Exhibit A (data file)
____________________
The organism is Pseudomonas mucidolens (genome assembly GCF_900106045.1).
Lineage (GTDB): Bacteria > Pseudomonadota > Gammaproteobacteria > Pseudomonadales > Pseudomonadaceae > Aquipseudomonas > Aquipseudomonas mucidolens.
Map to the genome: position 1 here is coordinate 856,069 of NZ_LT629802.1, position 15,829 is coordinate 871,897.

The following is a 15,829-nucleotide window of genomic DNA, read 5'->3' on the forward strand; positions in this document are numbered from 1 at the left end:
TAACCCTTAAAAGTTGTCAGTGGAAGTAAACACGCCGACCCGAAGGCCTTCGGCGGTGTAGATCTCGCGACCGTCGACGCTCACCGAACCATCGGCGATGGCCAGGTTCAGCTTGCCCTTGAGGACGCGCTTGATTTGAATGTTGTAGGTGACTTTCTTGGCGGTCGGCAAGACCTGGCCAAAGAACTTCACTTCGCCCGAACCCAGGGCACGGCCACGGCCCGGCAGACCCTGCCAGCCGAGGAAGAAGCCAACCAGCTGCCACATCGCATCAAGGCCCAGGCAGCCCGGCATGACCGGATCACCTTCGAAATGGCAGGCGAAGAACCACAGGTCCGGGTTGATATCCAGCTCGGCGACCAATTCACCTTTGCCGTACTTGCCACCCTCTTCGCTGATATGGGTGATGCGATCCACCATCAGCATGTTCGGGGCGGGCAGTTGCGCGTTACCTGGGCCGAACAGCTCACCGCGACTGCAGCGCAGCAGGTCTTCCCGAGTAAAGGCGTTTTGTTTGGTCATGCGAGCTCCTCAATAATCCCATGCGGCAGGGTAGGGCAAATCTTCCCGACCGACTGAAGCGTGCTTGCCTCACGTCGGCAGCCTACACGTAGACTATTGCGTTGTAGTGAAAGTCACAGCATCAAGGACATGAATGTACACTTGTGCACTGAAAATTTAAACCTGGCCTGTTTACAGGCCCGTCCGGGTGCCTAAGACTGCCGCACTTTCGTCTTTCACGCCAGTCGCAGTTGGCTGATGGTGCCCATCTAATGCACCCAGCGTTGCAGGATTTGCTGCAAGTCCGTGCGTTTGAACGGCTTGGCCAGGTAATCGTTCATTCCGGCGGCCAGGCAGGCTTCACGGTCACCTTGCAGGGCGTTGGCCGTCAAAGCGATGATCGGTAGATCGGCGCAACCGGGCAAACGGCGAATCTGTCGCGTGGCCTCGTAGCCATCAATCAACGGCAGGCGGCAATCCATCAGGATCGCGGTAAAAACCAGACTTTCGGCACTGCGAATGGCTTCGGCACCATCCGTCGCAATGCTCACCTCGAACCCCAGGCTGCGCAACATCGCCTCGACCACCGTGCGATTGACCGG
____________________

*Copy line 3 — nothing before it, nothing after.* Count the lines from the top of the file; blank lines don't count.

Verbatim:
Map to the genome: position 1 here is coordinate 856,069 of NZ_LT629802.1, position 15,829 is coordinate 871,897.